It is heartbreaking. News that on April 14th, 234 girls from Chibok were abducted while preparing for their final exams at the Government Girls Secondary School. 18 days since their disappearance, the government of the richest economy in Africa appears unable or unwilling to find the girls. Here’s why.
1. Chibok is a village in Borno state in north eastern Nigeria. Majority of the residents are poor muslims who lack the political clout to even pressure the federal government to provide them with basic amenities like water, access to healthcare or security. Simply put, this is a community so marginalized that their problems don’t stir the hearts of the power brokers in the nation’s capital.
2. Apart from being poor and neglected, Borno state is a stronghold of Boko Haram, a terrorist organization that has a mandate to rid Nigeria of any western influence, especially education. Since 2009, this ruthless sect which is an off shoot of Al-Qaeda, has launched several deadly attacks in Nigeria. In spite of bold statements by the federal government to decimate Boko Haram, the organization has become more effective and the government, despite its resources and formidable army, cannot contain Boko Haram’s activities in Borno.
3. Another reason why the missing students from Government Girls Secondary School are receiving little attention from the government boils down to politics. Chibok is a predominantly muslim community that did not vote for President Goodluck Jonathan’s People’s Democratic Party. The residents believe they are being punished for not voting for the PDP. When news first broke that 234 girls had been abducted, the military initially denied the reports and did not send rescuers to track down the kidnappers. Without government assistance, it was the villagers who hopped on motorbikes to hunt down the terrorists . The absence of swift, organized effort to rescue the teenagers has given Boko Haram 18 days to cover their tracks and cart the girls to different locations.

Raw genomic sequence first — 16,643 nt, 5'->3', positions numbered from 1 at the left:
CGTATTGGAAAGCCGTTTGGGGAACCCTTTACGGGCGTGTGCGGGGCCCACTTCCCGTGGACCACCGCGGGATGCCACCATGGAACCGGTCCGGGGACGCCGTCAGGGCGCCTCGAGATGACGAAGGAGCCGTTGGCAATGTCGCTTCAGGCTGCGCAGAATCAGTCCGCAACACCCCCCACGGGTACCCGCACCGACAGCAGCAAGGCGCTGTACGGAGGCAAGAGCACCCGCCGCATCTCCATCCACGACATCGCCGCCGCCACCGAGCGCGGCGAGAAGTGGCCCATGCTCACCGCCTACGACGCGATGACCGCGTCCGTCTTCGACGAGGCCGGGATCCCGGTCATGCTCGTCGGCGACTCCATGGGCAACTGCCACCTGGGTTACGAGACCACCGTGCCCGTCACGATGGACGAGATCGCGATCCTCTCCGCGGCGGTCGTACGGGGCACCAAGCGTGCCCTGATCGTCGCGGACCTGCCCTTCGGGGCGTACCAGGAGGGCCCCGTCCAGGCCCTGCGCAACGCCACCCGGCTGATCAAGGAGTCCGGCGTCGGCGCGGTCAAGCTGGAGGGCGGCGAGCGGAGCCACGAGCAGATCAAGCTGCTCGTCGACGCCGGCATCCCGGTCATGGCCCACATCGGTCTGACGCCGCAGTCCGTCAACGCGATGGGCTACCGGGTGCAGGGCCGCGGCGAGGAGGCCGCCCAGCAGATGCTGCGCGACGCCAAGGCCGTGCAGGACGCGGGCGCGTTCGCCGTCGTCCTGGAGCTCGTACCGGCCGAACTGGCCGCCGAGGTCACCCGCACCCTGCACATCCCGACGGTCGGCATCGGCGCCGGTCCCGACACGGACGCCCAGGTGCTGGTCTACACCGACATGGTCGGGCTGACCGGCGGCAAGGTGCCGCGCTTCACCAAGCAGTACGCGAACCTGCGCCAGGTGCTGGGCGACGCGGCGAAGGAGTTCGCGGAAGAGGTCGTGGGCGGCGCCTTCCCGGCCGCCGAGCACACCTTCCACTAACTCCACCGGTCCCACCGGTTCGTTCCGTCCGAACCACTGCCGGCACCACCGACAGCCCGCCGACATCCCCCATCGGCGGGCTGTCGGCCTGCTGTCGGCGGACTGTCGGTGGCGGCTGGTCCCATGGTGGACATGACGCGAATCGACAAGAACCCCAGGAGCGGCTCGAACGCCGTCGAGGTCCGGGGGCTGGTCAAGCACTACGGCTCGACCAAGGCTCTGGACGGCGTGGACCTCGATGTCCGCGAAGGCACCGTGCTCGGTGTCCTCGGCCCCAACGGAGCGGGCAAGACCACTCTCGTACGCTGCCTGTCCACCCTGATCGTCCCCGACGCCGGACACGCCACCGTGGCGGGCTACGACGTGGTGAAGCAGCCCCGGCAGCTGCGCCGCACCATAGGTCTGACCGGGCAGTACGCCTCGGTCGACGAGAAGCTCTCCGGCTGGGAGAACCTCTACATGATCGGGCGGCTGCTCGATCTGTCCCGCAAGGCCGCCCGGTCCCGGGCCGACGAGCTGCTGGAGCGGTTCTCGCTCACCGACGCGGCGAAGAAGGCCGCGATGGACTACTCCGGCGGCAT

4. Before the residents of Chibok were ignored by the federal government, the local government which administers direct control in the region failed to take simple measures which could have prevented the crisis. Prior to the abduction, the West African Examination Council, WAEC, refused to conduct the exams in Chibok, citing grave security concerns. The council urged the local government to relocate the examination centre to protect the students Unfortunately, the governor of the state, Kashim Shettima refused to relocate the students. Shettima assured WAEC that adequate security measures would be provided however, the ill-equipped guards sent to protect the school were easily overpowered by Boko Haram.
5. Complicating search efforts, a number of people are beginning to question the veracity of the stories coming out of Chibok. A few days ago, Kema Chikwe, a prominent politician and the National Women Leader of the ruling PDP questioned the abduction. “How did it happen? Who saw it happen? Who did not see it happen? Who is behind this…” she demanded at a public event. Even though she claimed her statement was taken out of context, it resonates with conspiracy theorists who find the circumstances surrounding the abduction dubious.
So far, out of the 234 girls who were initially kidnapped, 50 have managed to escape. They did so without the help of authorities. Responding to the wave of backlash on how it has handled this issue, the Nigerian government has now set up a committee to find the rest of the students. Chief of Defence Staff, Air Marshal Alex Badeh has assured Nigerians that they are closing in on the terrorists. First lady Patience Jonathan, has promised to lead a protest to Borno if the children are not returned by Sunday May 4th… More than lip service is required to appease the mother wailing “bringbackourgirls”